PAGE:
I forget between conferences how much I like serving on Council. It’s tedious, but it’s the big-picture work of the field. It requires keeping tabs on the general work of the profession, but also having detailed knowledge of current issues. I like the process and procedure for getting to decisions and the civilness of the discourse. If anyone has questions about running, let me know!

That’s all for now. More to come tomorrow on LITA Board!


NC-LITe comes to ZSR

Monday, January 9, 2012 12:43 am

On Friday we were fortunate to have the pleasure to host the semi-annual NC-LITe event. NC-Library Instruction TEchnology is a group that has been steadily growing and evolving since it’s beginnings in March 2008, when Steve Cramer reached out to us so that UNCG and WFU could share the interesting work we were doing with instructional technology.

Each time we meet we add a few more people and institutions, and the event gets a little more formalized. You can read the detailed information about this winter’s event on the wiki.

We started the day with a general mix and mingle in Starbucks and moved to 204 once it was time to get started. In 204 Lynn gave the group a warm welcome (and I think the first from someone outside of an instructional unit with a library, so a big thank you for that!), and we proceeded with updates from each institution there. As you might guess, with a diverse group of schools (App, Duke, ECU, Greensboro, High Point, NCSU, Salem, UNC-G, and WFU), there were very different reports. However, in general it seems like most of us are thinking about transitioning to online, accreditation, teaching more classes with less librarians, and learning objects.

Next up NCSU gave a presentation about a scavenger hunt that sounds absolutely engaging, and educational in a number of ways. Students use iPods to take pictures and get text answers along a scavenger hunt, sending answers back to a librarian team in a classroom, as they complete the challenges on the scavenger hunt they learn about the library, learn that librarians are friendly, and also learn how to use cloud computing tools to record information. Great project, and one I’d love to experiment with here.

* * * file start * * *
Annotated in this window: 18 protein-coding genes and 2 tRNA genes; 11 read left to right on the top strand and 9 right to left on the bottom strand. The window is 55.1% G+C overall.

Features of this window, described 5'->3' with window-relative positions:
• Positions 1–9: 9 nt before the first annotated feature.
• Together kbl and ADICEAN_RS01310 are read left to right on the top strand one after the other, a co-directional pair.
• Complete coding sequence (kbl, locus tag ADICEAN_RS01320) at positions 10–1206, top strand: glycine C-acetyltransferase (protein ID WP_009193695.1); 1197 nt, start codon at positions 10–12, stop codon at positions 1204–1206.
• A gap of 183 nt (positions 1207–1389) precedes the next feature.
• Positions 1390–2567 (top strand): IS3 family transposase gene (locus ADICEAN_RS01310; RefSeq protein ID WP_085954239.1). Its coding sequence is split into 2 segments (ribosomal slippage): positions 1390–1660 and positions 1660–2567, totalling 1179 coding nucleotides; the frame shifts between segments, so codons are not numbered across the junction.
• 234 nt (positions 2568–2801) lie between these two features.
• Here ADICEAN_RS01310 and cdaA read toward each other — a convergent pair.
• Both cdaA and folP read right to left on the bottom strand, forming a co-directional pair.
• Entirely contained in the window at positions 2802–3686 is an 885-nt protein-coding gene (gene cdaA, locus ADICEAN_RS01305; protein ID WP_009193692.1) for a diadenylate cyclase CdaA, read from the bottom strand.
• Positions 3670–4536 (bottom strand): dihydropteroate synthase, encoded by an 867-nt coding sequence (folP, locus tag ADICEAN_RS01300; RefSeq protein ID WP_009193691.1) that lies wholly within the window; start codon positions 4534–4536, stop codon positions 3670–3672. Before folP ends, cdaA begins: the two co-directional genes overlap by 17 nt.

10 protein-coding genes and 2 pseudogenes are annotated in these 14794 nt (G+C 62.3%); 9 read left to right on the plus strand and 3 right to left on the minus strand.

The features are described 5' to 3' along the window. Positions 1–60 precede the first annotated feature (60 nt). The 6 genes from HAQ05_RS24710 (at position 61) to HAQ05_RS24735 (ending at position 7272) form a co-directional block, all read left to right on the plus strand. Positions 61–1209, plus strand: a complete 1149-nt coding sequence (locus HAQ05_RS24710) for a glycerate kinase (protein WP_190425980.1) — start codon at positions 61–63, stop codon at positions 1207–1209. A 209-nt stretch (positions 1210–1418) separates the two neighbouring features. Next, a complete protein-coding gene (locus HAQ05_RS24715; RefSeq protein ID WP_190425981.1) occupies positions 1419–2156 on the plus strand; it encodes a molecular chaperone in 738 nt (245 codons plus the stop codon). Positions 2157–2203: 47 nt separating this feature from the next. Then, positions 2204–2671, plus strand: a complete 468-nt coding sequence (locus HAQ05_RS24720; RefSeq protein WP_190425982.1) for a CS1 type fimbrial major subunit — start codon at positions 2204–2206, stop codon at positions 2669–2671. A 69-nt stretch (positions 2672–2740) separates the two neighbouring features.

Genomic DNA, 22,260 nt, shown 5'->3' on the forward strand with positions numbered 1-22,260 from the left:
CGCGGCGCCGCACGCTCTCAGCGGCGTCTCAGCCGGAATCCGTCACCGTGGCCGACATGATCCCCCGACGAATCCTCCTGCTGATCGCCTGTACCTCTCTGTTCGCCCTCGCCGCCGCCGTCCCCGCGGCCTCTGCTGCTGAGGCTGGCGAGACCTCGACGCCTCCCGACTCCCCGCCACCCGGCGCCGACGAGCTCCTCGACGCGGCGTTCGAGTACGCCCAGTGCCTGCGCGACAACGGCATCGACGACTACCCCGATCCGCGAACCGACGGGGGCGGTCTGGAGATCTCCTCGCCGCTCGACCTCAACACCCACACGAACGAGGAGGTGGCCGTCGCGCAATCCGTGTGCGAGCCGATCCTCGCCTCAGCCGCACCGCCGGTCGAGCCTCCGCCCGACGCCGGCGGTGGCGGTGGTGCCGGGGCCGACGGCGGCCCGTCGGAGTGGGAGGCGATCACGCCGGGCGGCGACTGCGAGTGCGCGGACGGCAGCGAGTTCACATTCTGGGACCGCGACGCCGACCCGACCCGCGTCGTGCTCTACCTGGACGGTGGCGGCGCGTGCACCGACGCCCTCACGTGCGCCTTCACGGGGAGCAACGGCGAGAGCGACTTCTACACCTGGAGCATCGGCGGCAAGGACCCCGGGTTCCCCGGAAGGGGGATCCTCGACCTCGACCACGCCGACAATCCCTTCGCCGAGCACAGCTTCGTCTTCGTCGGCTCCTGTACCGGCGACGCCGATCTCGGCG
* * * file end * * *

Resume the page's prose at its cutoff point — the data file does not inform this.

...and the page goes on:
Next up was a WFU panel, organized by Giz, on Embedded Librarianship. Sarah, Bobbie, Roz, Susan, and Giz all gave examples of embedded experiences, showing that embeddedness can take on many forms and explained what it looked like on the librarian end of the project. This was well received and there were many questions from the audience.

After the panel we broke up in small discussion groups to discuss online learning, face-to-face learning, and teaching and technology project workflows, and then returned back to the group to discuss our overall themes. We concluded with a lunch at Deacon Tower where the conversation continued.

A big thanks to Giz who really did as much of the planning as I did, Lynn for her introduction, Kaeley for posting signs, Roz, Bobbie, Susan, Sarah, and Giz for their panel, and Roz for giving folks who wanted a tour an understanding of our space. I’ve heard from several people that they really got a lot out of the event and that folks are already looking forward to the next one. Let’s hope we find the next host soon! :)